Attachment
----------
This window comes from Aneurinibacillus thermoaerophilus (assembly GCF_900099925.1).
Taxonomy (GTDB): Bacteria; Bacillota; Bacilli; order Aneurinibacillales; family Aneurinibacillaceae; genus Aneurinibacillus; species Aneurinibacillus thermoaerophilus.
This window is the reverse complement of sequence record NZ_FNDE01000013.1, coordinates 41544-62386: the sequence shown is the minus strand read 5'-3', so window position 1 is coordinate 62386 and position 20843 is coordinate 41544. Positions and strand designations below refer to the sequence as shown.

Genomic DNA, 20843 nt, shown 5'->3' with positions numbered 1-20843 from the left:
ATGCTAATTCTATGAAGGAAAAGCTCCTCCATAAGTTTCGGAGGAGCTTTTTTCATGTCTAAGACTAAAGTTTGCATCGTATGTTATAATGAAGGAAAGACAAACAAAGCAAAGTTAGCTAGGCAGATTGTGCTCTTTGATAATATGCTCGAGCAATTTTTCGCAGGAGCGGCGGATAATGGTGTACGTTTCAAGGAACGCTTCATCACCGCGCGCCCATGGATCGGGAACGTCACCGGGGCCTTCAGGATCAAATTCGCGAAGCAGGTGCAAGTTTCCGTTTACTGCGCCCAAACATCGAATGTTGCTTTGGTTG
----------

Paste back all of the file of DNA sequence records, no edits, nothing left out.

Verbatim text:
This window comes from Aneurinibacillus thermoaerophilus (assembly GCF_900099925.1).
Taxonomy (GTDB): Bacteria; Bacillota; Bacilli; order Aneurinibacillales; family Aneurinibacillaceae; genus Aneurinibacillus; species Aneurinibacillus thermoaerophilus.
This window is the reverse complement of sequence record NZ_FNDE01000013.1, coordinates 41544-62386: the sequence shown is the minus strand read 5'-3', so window position 1 is coordinate 62386 and position 20843 is coordinate 41544. Positions and strand designations below refer to the sequence as shown.

Genomic DNA, 20843 nt, shown 5'->3' with positions numbered 1-20843 from the left:
ATGCTAATTCTATGAAGGAAAAGCTCCTCCATAAGTTTCGGAGGAGCTTTTTTCATGTCTAAGACTAAAGTTTGCATCGTATGTTATAATGAAGGAAAGACAAACAAAGCAAAGTTAGCTAGGCAGATTGTGCTCTTTGATAATATGCTCGAGCAATTTTTCGCAGGAGCGGCGGATAATGGTGTACGTTTCAAGGAACGCTTCATCACCGCGCGCCCATGGATCGGGAACGTCACCGGGGCCTTCAGGATCAAATTCGCGAAGCAGGTGCAAGTTTCCGTTTACTGCGCCCAAACATCGAATGTTGCTTTGGTTG